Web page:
"There's a frog upon Los Angeles and my friends have lost their way"

 

LOS ANGELES

(circa 06.87 - fall 1993)

 

Sorbo settled in Los Angeles, transmitting his overseas commercial momentum into campaigns for a very popular brands. (14.03.97 Unknown source)

 
COVER bio: "With a modeling career spanning seven years and three continents, up and coming actor Kevin Sorbo has done it all. This avid beach goer has appeared on the soap "Santa Barbara" and has done TV commercials for Michelob and Pepsi Light. When not working he can be found swimming, golfing or running on the beach." (Summer 1987 International Male Catalog)

 

Kevin Sorbo: You know I did beer ads, but as a starving actor you do what you can to work too. (12.11.96 Total TV)
 
Kevin Sorbo: I had recurring roles in the HBO sitcom, "First And Ten". These brief acting stints and commercials helped keep me financially afloat. (16.10.96 Glitter #2)
 
Kevin Sorbo: When I came to Hollywood, I didn't know anyone out there. And I am proud of my accomplishments when I didn't know people and had to put up with door after door being slammed in my face. But I always knew I would make it. That might sound cocky, but you have to be cocky to survive in this business. (03.11.96 New York Sunday Daily News)
 
''I had a decent portfolio from my commercials but a lot of the people I met, agents and such, laughed at me and said I was already too old to get started,'' Sorbo said. Fortunately, he had the right look for commercials and he never had to get a day job to support himself. (27.08.97 Orange County Register)
 
Kevin Sorbo: I came to California to pursue my acting career. California is just a very diverse place, with the ocean and mountains. But the traffic drives me nuts! I think that people in New York are more honest, but I love LA women. The Beach Boys [in their classic song] summed it up the best when they said, 'I wish they all could be California girls'. (09.88 Playgirl)
 
Meanwhile Sorbo became one of the most successful commercial actors in the business.
 
The Minnesota native has been in and out of the public eye for years, appearing in commercials for everything from Diet Coke to Lexus automobiles. (10.95 Sci-Fi Universe #10)
 
Kevin Sorbo: I worked very well commercially. And I didn't have to bartend or do all those things most actors have to do. I was very fortunate. I was one of those actors that kept working in L.A., and I was able to make a good income and have the time to go to acting class, showcase in plays, whatever. (12.11.96 Total TV)
 
Over the next several years, Kevin studied with such highly respected teachers as Janet Alhanti, Roy London, Bill Trayler and Richard Brander. (1998 Official site of H:TLJ)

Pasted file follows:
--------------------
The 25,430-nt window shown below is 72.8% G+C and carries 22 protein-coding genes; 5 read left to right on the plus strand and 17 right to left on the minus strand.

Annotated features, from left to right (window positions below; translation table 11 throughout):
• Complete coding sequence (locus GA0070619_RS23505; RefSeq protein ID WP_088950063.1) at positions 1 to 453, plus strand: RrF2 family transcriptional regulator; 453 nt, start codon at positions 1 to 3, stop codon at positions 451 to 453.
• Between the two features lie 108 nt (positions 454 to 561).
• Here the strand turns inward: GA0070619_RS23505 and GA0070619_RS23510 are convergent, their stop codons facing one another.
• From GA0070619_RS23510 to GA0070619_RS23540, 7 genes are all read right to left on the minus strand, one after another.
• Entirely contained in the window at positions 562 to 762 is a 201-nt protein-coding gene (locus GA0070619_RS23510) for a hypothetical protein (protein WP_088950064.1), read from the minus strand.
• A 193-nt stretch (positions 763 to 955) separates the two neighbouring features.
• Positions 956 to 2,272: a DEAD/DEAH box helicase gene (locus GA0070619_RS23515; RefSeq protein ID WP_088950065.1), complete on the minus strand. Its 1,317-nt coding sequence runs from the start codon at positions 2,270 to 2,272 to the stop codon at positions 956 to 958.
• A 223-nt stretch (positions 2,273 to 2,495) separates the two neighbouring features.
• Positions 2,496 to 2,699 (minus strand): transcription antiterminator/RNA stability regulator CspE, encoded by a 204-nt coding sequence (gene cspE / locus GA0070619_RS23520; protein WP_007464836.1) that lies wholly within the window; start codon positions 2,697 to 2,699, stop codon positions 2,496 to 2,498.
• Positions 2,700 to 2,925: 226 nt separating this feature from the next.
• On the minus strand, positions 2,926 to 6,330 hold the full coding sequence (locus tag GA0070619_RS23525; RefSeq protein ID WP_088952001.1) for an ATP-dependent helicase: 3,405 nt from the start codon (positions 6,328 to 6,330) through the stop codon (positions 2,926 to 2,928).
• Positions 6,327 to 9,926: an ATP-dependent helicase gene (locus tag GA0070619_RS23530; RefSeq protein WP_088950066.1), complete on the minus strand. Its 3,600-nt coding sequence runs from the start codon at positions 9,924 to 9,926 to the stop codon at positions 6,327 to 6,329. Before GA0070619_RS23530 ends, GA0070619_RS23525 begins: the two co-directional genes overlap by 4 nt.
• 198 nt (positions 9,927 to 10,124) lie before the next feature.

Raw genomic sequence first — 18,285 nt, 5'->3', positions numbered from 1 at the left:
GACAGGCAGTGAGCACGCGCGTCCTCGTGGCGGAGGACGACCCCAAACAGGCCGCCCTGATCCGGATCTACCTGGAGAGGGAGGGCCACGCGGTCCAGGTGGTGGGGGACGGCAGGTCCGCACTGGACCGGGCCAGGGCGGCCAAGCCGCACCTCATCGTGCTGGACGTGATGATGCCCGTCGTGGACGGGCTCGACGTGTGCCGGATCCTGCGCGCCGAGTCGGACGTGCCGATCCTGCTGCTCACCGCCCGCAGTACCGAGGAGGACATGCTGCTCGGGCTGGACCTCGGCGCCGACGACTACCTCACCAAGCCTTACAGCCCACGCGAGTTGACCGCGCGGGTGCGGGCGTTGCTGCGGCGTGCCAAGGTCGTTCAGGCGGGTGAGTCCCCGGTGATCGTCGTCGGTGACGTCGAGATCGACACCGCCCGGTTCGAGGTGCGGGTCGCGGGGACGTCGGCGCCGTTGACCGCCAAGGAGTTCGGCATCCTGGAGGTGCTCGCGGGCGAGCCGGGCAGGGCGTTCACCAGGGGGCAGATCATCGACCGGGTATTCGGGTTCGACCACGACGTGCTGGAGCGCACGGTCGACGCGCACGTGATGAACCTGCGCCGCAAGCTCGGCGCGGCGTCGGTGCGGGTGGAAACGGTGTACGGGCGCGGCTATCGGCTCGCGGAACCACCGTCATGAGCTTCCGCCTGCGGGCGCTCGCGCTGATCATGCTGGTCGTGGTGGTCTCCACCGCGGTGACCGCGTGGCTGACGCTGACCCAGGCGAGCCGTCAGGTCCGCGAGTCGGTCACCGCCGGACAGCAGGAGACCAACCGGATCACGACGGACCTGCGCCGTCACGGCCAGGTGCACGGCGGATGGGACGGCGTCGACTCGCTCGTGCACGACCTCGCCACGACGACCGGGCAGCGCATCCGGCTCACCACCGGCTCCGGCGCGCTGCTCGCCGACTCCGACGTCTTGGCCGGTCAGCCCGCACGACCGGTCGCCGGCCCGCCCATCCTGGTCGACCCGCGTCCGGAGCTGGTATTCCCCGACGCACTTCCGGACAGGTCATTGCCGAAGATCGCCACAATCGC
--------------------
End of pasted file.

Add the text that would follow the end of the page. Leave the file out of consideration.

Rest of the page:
Kevin Sorbo: I played by the rules - and they're tough rules to play by. There certainly are shortcuts in this business, but that's not the way I played it. I took my classes.
TVW: What are the shortcuts?
KS: The casting couch is still alive and well in Hollywood.
TVW: There were powerful women with whom you could have traded favors?
KS: There were, but I just didn't do anything about it.
(23.08.97 TV Week, Australia)
 
Kevin Sorbo: I was one of those lucky guys who didn't have to do the bartender or the waiter thing. Commercials kept me alive. I was very fortunate that I shot a lot of commercials that paid the bills for me, that allowed me the free time to go to acting classes that I wanted to be involved in, to concentrate on the career. I knew the (downside of) the business when I came out here. I had a good eight years of 'too old' - 'too tall' - 'too short' - whatever. It's hard to take that rejection and not take it personally. (12.04.96 The News-Times)
 

Kevin Sorbo: I didn't ever look at myself as a commercial actor. I looked at myself as an actor who did commercials to make ends meet. Commercials in America pay very well, and I was very successful. I was able to get myself involved in plays, showcases and acting classes that were good for me and my career. It was as simple as that. (11.00 Science Fiction Weekly #194)

 

Kevin Sorbo: I worked hard for a long time to get where I am today. Success was very slow coming to me. (12.97 Starlog special)
 
Kevin Sorbo: I had a lot of lean years out there, of the doors being slammed in your face. People used to say to me, well, why don't you get your degree, you'll have something to fall back on? And those are words that just fueled the fire for me. 'Fall back on.' It used to drive me nuts, and that just made me say I'm never going to get that degree. I'm going to show people I can do it. Basically I have my degree in acting. I took seven years of acting classes. So as far as I'm concerned, I have a doctorate in acting classes. There was nothing else I wanted to do. I always had blinders on. I wanted to be an actor. I wanted to be an actor. I wanted to be an actor. That was it. So there was nothing else I wanted to do. I never thought I wouldn't make it in this business, whether it was still another 10 years from today. I just always believed that I had the ability, I had the talent, I had the look, I had whatever it was, the combinations that you had to have. As long as I stuck with it, as long as I believed in myself, I knew it would happen one day. I mean I honestly believed that. I think that's true with anything. I think what happens is that, you know, there's like an 80% turnover rate every year within the acting profession. People come in and they say this sucks, and it does. I mean there's a very dark and ugly side of what Hollywood is all about. But there's also the side that I love about it. It's very infectious. It's a very addictive business, if you look at it in the right way. (02.12.96 TV Guide on-line)